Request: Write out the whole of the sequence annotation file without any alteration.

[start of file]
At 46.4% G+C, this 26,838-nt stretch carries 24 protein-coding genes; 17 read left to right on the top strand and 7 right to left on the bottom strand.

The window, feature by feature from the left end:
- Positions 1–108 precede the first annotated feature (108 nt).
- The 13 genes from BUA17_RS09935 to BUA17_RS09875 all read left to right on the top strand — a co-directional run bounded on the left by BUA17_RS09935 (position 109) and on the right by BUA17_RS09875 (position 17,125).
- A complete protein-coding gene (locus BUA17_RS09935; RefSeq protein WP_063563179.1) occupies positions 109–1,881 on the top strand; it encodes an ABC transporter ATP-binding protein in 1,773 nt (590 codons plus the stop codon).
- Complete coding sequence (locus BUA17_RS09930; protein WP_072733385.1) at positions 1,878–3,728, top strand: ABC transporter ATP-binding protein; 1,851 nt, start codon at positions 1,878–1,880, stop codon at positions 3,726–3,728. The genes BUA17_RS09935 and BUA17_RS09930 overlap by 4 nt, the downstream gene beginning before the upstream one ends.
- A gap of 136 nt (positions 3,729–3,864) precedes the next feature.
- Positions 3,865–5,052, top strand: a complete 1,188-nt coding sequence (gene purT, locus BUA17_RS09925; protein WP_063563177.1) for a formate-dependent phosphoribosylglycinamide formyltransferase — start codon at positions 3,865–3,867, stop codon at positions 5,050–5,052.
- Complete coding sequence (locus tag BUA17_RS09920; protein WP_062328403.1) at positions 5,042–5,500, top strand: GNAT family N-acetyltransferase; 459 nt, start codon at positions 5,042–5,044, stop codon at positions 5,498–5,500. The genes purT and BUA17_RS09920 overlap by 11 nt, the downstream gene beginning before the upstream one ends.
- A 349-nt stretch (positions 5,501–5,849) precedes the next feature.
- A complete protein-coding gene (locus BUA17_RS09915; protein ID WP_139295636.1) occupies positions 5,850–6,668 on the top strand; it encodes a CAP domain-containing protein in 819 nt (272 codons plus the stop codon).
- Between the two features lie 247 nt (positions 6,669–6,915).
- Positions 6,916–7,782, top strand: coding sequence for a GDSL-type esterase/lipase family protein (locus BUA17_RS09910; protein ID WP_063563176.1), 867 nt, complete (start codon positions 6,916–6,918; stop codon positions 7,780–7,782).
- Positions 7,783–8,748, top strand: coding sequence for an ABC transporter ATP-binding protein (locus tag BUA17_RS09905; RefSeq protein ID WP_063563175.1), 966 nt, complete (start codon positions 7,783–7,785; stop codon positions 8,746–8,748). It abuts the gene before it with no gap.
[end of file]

At 46.4% G+C, this 26,838-nt stretch carries 24 protein-coding genes; 17 read left to right on the top strand and 7 right to left on the bottom strand.

The window, feature by feature from the left end:
- Positions 1–108 precede the first annotated feature (108 nt).
- The 13 genes from BUA17_RS09935 to BUA17_RS09875 all read left to right on the top strand — a co-directional run bounded on the left by BUA17_RS09935 (position 109) and on the right by BUA17_RS09875 (position 17,125).
- A complete protein-coding gene (locus BUA17_RS09935; RefSeq protein WP_063563179.1) occupies positions 109–1,881 on the top strand; it encodes an ABC transporter ATP-binding protein in 1,773 nt (590 codons plus the stop codon).
- Complete coding sequence (locus BUA17_RS09930; protein WP_072733385.1) at positions 1,878–3,728, top strand: ABC transporter ATP-binding protein; 1,851 nt, start codon at positions 1,878–1,880, stop codon at positions 3,726–3,728. The genes BUA17_RS09935 and BUA17_RS09930 overlap by 4 nt, the downstream gene beginning before the upstream one ends.
- A gap of 136 nt (positions 3,729–3,864) precedes the next feature.
- Positions 3,865–5,052, top strand: a complete 1,188-nt coding sequence (gene purT, locus BUA17_RS09925; protein WP_063563177.1) for a formate-dependent phosphoribosylglycinamide formyltransferase — start codon at positions 3,865–3,867, stop codon at positions 5,050–5,052.
- Complete coding sequence (locus tag BUA17_RS09920; protein WP_062328403.1) at positions 5,042–5,500, top strand: GNAT family N-acetyltransferase; 459 nt, start codon at positions 5,042–5,044, stop codon at positions 5,498–5,500. The genes purT and BUA17_RS09920 overlap by 11 nt, the downstream gene beginning before the upstream one ends.
- A 349-nt stretch (positions 5,501–5,849) precedes the next feature.
- A complete protein-coding gene (locus BUA17_RS09915; protein ID WP_139295636.1) occupies positions 5,850–6,668 on the top strand; it encodes a CAP domain-containing protein in 819 nt (272 codons plus the stop codon).
- Between the two features lie 247 nt (positions 6,669–6,915).
- Positions 6,916–7,782, top strand: coding sequence for a GDSL-type esterase/lipase family protein (locus BUA17_RS09910; protein ID WP_063563176.1), 867 nt, complete (start codon positions 6,916–6,918; stop codon positions 7,780–7,782).
- Positions 7,783–8,748, top strand: coding sequence for an ABC transporter ATP-binding protein (locus tag BUA17_RS09905; RefSeq protein ID WP_063563175.1), 966 nt, complete (start codon positions 7,783–7,785; stop codon positions 8,746–8,748). It abuts the gene before it with no gap.